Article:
A Leap of “Baltic Tigers” in Europe
How come the Baltic states-first of all, Estonia and Lithuania-have finally lived up to the “tigers'” image, outshining such reform authorities as the Czech Republic or Poland? The reasons for their success, according to the authors of the report, are manifold. They attribute it, among other things, to the fact that the Baltics are friendly to foreign capital and allow unrestricted investment of home-grown capital abroad. All of the three nations have freely convertible currencies, which safeguards the most important of freedoms, especially for a small economy. A number of countries in Central and Eastern Europe continue to be plagued by directive exchange rates, which prevent them from removing exchange restrictions, inviting black market activity.
As compared to other post-socialist, and even West European, countries, the Baltics have relatively low marginal tax rates. It should be noted though that these levels exclude social security contributions and therefore fail to reflect the actual marginal tax burden. The levels of redistribution and subsidising are also relatively modest.
Lithuania and other Baltic countries recorded somewhat lower scores because of the methodology of assessing currency credibility. The report takes into account the inflation record during the past five years, making the countries that have achieved sound money fall back down the scale. On the other hand, it is obvious that rejecting harmful practices requires a lot of time, so following the line of reasoning of the report’s authors, it will not be until 1998 that the Baltics will do away with the most dreadful legacy of inflationary policies-a quick-fix attitude to problem solving.
Given Lithuanian decision-makers’ shilly-shallying between inflationary and anti-inflationary policies, the year 1998 will be decisive. Those of the Baltic states that will show commitment to stable monetary systems will be well equipped to make a ten-spot leap up the freedom scale, roughly up to Portugal’s or Austria’s level.
Commitment to steady privatisation will further enhance these prospects. If you look at the 1995 data, you will get an impression that the Lithuanian economy is dominated by state-owned enterprises. It seems to us though that the expansion of the private sector has been truly demonstrable. Close scrutiny of the methodology employed reveals that economies with more than 30% of GNP (excluding agriculture) being created by state enterprises receive the lowest ratings. It is a hardly disputable, albeit harsh, judgement. The control of 30% of an economy by state-operated entities inevitably cripples the workings of the market due to the public sector’s inefficiency and misleading signals.
For Lithuania there is much room for improvement as far as this freedom parameter is concerned. The ratings of ten, eight and even six set very explicit tasks for Lithuanian authorities, which are committed to steady, large-scale privatisation.
Lithuanian price controls, primarily in the energy sector, other state monopoly areas and agriculture, present another handicap. Whilst there is a ray of hope that monopoly price controls will be solved through privatisation, agricultural price controls are likely to be conserved for many years to come. The socialist bill in agriculture-both direct and indirect-will once again have to be paid by society.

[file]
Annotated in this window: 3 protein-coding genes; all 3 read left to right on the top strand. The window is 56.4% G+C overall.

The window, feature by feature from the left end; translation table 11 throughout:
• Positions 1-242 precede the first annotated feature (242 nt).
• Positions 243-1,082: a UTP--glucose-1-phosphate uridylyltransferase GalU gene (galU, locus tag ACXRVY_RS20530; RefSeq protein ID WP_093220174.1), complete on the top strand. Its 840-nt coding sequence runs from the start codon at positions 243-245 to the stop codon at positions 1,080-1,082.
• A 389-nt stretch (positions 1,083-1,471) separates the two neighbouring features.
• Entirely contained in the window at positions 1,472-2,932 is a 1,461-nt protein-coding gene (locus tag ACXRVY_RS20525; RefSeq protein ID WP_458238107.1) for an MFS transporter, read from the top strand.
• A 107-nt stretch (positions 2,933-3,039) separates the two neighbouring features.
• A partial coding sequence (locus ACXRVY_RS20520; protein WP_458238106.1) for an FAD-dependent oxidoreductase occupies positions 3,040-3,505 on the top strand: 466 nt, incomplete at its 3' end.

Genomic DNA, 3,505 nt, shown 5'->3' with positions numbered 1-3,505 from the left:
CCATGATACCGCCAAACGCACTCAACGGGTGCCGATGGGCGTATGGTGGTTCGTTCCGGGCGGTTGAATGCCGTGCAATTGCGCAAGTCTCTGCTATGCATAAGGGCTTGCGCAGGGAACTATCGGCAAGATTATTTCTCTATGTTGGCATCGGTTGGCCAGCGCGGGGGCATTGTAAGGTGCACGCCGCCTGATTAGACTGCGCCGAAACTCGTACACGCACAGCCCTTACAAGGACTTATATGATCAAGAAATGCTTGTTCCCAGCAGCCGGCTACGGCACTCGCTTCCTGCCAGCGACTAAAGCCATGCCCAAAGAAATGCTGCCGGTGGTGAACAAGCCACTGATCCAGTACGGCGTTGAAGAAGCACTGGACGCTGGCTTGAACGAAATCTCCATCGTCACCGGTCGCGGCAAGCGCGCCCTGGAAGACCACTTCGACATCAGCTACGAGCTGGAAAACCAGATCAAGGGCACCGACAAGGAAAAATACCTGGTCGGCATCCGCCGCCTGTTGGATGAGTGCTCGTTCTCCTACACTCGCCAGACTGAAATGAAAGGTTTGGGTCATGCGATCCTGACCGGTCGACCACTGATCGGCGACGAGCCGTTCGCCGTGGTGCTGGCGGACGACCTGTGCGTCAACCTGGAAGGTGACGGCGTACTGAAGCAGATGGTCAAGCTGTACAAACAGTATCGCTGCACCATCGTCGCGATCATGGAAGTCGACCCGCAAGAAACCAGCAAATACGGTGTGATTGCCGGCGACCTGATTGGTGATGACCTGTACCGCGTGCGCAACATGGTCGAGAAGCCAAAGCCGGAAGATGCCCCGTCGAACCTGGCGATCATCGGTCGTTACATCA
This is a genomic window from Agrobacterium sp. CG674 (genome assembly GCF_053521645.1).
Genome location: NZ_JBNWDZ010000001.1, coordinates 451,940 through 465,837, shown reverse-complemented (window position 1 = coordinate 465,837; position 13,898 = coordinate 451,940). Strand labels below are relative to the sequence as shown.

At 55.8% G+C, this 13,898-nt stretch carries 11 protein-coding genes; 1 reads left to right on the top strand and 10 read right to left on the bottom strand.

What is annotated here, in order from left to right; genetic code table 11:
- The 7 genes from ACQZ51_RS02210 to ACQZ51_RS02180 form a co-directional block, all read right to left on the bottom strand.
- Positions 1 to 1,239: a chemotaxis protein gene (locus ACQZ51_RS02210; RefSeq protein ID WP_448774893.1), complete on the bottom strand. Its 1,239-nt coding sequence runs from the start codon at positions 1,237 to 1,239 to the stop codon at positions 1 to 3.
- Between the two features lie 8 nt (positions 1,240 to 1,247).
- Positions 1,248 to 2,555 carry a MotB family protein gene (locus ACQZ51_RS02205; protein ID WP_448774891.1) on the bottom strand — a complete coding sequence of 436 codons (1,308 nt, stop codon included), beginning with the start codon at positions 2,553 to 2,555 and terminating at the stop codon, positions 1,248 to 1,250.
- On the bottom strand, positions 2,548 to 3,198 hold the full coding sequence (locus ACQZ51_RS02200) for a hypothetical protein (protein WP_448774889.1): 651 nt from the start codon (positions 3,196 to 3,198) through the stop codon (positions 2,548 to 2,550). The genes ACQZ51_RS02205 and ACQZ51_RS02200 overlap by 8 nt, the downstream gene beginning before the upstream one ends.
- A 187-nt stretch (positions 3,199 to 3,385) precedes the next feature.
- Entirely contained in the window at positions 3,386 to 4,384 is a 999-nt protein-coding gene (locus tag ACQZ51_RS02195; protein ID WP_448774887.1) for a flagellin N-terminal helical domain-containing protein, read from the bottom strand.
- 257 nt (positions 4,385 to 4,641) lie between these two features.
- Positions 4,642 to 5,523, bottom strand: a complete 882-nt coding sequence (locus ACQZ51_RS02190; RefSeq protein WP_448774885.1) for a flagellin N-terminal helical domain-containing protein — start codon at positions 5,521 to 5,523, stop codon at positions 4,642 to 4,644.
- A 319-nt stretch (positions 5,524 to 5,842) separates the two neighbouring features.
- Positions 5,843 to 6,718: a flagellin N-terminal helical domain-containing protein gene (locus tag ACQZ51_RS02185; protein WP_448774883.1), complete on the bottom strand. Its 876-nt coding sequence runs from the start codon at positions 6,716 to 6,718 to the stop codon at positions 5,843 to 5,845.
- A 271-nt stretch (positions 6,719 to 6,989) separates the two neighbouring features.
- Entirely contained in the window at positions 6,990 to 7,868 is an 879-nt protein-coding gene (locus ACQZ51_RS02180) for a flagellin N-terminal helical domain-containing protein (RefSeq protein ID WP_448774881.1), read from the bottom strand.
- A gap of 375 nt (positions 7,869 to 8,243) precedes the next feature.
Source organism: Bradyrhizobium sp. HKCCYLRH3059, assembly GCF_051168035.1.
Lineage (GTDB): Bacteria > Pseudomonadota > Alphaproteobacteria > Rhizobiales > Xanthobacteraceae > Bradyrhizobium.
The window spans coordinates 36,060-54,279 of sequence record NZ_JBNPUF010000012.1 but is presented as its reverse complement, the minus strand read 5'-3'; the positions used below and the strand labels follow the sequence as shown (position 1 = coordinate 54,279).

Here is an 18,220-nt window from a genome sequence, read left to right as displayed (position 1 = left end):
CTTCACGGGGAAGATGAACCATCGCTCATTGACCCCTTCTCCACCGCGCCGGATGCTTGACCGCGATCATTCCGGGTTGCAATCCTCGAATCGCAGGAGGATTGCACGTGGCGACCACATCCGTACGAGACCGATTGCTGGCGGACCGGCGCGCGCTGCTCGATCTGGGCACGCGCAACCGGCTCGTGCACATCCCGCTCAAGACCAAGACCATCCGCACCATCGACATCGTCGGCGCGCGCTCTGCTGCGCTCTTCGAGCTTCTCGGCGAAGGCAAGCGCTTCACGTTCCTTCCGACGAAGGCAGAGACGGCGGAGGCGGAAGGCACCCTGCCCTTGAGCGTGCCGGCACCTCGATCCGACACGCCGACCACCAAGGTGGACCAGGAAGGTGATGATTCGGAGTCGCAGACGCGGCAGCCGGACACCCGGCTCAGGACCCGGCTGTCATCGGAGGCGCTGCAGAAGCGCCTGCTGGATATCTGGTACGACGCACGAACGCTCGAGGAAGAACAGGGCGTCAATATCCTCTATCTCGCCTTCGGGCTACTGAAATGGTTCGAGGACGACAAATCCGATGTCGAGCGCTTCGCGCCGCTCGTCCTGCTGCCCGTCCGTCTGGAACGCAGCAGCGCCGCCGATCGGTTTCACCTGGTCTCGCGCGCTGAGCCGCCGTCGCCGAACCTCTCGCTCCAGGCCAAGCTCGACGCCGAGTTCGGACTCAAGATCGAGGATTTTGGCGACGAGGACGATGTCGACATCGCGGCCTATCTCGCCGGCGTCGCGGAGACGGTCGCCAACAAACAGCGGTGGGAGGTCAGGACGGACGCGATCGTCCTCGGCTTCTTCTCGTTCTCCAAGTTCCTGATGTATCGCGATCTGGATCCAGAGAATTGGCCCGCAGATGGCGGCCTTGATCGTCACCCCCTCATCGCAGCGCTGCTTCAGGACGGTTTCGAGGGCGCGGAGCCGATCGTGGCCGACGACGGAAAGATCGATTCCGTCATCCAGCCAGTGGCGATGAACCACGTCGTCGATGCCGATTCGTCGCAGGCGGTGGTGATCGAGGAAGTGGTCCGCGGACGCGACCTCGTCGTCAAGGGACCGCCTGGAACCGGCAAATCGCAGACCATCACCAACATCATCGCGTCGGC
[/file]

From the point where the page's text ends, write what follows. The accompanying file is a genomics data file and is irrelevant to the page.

Lithuania has the edge over other countries in transition by allowing its citizens to maintain bank accounts abroad and to own foreign currency bank accounts domestically. Restraints on international trade appear to be relatively low due to the peculiarities of the methodology employed. The report does not measure import/export duties but looks at their yield relative to the overall volume of international trade. All of the Baltic states received a high rating of nine. Bearing in mind the credibility of official statistics and people’s legendary abilities to benefit by “dodging” customs duties, we can frame a paradoxical hypothesis that Lithuania scored well, not because of favourable trade policies, but thanks to people’s relentless entrepreneurship, which, strange as it may seem, is only bolstered by custom duties.
The use of exchange restrictions, licences, and quotas can also be a drag on free trade. For this reason the report measures another interesting freedom parameter-economic “openness”. First, it estimates an expected size of the trade sector as a share of GDP on the basis of a country’s location, population, access to sea, and closeness of trading partners. Then it calculates import/export as a share of GDP and compares the figure with the projected indicator.
The expected size of the Lithuanian trade sector is 43.9% and the actual size is 63.1% (a score of 9). In Estonia the figures are 52.1% and 87% (a score of 10) and in Latvia they are 46.1% and 60.5% (a score of 7) respectively. The smaller the country, the larger the volume of free international trade, and vice versa, the larger the country, the more trade takes place domestically. In the US, for instance, the expected size of the trade sector is a mere 13.9%, and the actual size is still lower, 11.8%. Singapore (64.4% and 166%) and Hong Kong are unquestionable leaders in this respect.
Unlike other indices, the report in question discloses another significant correlation-the more economic freedom a country enjoys, the less corruption and tax evasion plagues it. The lowest level of tax evasion has been recorded in Singapore, New Zealand and Hong Kong (according to Davos World Economic Forum). Economic freedom translates into government non-involvement, therefore the freest countries are successfully removing the roots of corruption, while the countries that impose wide-ranging regulations are forced to combat corruption by resorting to perfunctory measures.
In the freest countries transparent and simple tax systems coupled with low government consumption expenditure discourage tax evasion, while in the lowest rated countries any measures undertaken to dishearten tax evasion fail to live up to expectations. They only reduce it to persistent, morbid forms.
In summary, the report indicates what criteria are needed to receive the highest ratings of economic freedom. The report makes it explicit that the degree of economic freedom determines the rate of economic growth and the level of incomes. It is also clear that GDP can increase by seven or eight percent each year and people’s incomes can double or triple over a several-year period. Countries that are game for rapid transformations are heading towards freedom and prosperity. They are playing a clear game with clear rules. Being a leader is more fun than being an outsider.